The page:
A police stop in the middle of the night in remote southern Colorado that turned up methamphetamine did not violate the defendant's constitutional rights, the state Supreme Court ruled on Monday.
“Although this is a close call, we ultimately conclude that the court erred,” wrote Justice A. Samour, Jr. for the Supreme Court, reversing a district judge’s interpretation of the law.
Huerfano County Sheriff’s Deputy Morgan Chapman was driving just outside Walsenburg in November 2019. Around 3 a.m., he saw a Subaru turn onto a county road, which aroused his suspicions because he had never seen a car in that location “at that time of night,” he later said.
Chapman called for backup from a captain and another deputy. In the meantime, he located the Subaru on private property near a stock tank and windmill. Concerned about the occupants potentially poaching game or tampering with the equipment, Chapman approached the vehicle, which had its lights turned off. Suddenly, the driver illuminated the lights and reversed. Chapman activated his patrol lights and the car halted.
When the second deputy arrived, the two sheriff’s employees approached the vehicle, whereupon Chapman noticed a white substance on the dashboard that was possibly methamphetamine. He also observed a bag containing a similar substance in the shoe of the vehicle’s passenger, Walter Wheeler.
After receiving a patdown for weapons, Wheeler acknowledged the narcotics, and a search of the vehicle revealed 38.5 grams of the substance plus $4,700 in cash.
Prosecutors charged Wheeler with drug offenses, but he moved to disqualify the methamphetamine evidence, deeming it a violation of the Fourth Amendment's prohibition on unreasonable searches and seizures. The Huerfano County District Court judge agreed, finding the deputies had no “reasonable and articulable suspicion” to stop the vehicle.
The prosecution appealed directly to the Colorado Supreme Court in accordance with state law that allows for such a maneuver when the ruling in question involves a “substantial part of the proof of the charge pending against the defendant.”
The type of investigatory stop performed on the Subaru required a lesser degree of suspicion, compared to the probable cause needed to effectuate an arrest. The U.S. Supreme Court has established parameters for investigatory stops, including that officers must have reasonable suspicion that a crime was or is about to be committed.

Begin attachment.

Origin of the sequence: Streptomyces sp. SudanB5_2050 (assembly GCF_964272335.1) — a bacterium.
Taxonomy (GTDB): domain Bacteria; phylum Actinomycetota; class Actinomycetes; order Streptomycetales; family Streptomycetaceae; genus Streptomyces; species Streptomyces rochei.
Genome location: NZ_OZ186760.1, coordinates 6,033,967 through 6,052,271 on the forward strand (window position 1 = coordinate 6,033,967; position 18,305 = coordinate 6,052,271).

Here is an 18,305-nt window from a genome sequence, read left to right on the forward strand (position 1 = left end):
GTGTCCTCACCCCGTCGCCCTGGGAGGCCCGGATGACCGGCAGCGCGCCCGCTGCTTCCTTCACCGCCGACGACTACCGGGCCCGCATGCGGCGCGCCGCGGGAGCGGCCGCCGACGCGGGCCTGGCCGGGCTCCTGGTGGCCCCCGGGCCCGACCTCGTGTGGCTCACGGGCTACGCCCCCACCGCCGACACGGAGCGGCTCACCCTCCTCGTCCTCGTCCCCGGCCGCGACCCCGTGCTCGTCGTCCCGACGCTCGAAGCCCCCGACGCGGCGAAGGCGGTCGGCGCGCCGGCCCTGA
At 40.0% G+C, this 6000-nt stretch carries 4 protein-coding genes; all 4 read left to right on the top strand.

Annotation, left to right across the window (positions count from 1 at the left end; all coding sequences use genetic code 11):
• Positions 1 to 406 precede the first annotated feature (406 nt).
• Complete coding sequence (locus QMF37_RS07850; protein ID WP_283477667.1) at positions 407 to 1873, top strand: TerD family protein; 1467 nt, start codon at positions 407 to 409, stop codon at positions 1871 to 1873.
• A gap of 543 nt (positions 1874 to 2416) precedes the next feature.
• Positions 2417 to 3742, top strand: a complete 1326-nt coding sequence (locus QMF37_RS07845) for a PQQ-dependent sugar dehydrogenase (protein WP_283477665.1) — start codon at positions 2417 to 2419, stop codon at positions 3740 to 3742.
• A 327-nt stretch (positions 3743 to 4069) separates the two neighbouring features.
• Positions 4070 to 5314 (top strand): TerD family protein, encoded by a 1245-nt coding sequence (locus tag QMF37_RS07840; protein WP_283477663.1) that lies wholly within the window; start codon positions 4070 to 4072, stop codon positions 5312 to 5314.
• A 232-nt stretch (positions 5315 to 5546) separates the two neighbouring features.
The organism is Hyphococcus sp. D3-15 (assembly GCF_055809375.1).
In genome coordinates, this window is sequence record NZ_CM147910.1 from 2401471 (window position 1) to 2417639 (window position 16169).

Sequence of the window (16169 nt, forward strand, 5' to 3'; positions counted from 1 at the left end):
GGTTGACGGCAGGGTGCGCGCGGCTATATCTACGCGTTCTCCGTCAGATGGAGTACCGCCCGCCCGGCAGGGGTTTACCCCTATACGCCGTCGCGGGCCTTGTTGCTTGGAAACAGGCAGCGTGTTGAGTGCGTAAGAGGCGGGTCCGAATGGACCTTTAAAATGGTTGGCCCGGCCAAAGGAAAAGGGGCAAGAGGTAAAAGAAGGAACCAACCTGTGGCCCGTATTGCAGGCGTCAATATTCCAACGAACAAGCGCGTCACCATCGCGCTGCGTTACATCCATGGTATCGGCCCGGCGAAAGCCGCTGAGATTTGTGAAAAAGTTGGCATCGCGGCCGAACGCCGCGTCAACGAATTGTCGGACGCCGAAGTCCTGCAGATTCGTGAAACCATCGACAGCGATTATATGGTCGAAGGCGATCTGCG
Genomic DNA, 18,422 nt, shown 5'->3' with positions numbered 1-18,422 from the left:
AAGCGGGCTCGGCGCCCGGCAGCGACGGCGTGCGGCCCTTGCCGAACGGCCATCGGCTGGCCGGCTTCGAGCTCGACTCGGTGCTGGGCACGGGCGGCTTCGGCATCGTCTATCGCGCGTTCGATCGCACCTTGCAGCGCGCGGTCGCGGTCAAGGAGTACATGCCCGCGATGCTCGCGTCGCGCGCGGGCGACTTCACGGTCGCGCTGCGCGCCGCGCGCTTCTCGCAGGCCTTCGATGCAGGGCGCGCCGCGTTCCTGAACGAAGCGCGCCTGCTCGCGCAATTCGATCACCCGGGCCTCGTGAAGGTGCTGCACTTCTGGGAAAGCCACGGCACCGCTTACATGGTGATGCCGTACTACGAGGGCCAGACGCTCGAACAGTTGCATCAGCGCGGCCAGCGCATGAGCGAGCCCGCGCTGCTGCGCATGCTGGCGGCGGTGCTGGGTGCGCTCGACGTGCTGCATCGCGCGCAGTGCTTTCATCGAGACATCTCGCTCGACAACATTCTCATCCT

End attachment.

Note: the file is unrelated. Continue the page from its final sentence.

Samour explained that the justices took into account all of the circumstances surrounding the vehicle stop. The district court believed the deputy's only cause for suspicion was seeing the Subaru turn down a road that vehicles seldom traveled at that time of night.
“Wheeler wasn’t seized until Deputy Chapman activated his patrol car’s emergency equipment and stopped the Subaru,” Samour wrote. “By then, the deputies had acquired knowledge of additional facts.”
The additional circumstances preceding the search included the location of the parked vehicle, the fact that the driver turned off the lights, the vehicle’s sudden reversal, and the deputy’s concern for poaching during hunting season.
“Though not an easy call, we conclude that the totality of these circumstances and the rational inferences that may be drawn therefrom sufficed to provide the deputies reasonable and articulable suspicion to believe that the occupants of the Subaru had committed, were committing, or were about to commit poaching or tampering with property,” Samour wrote.
While acknowledging that prosecutors presented no evidence of nighttime hunting in the area, the Supreme Court noted that they were not required to, and that the credibility of the deputy’s testimony was not disputed.
Aya Gruber, a professor of law at the University of Colorado, acknowledged that while it was the trial court's responsibility to assess the deputy's actions, it was plausible that he had no clear reason for thinking the Subaru was suspicious. The court, she said, appeared to give law enforcement permission to label such actions as driving down a road at odd hours or backing away from a police car as indicators of possible wrongdoing.
"In other words, while acknowledging this is a close case, the court put its imprimatur on the logic that if your purpose for being somewhere isn’t apparent, you are up to no good and that if you don’t immediately embrace police presence in your life, you’re likely a criminal," she said.
Gruber added that while other courts have arrived at similar decisions, and thus the Supreme Court's ruling is unsurprising, "I think another thing that has people protesting in the streets is how clear it is becoming (from video evidence) that police lie to justify unconstitutional seizures, and courts tend to believe police unconditionally."
The court reversed the suppression order. The case is People v. Wheeler.
This story has been updated with comment from Aya Gruber.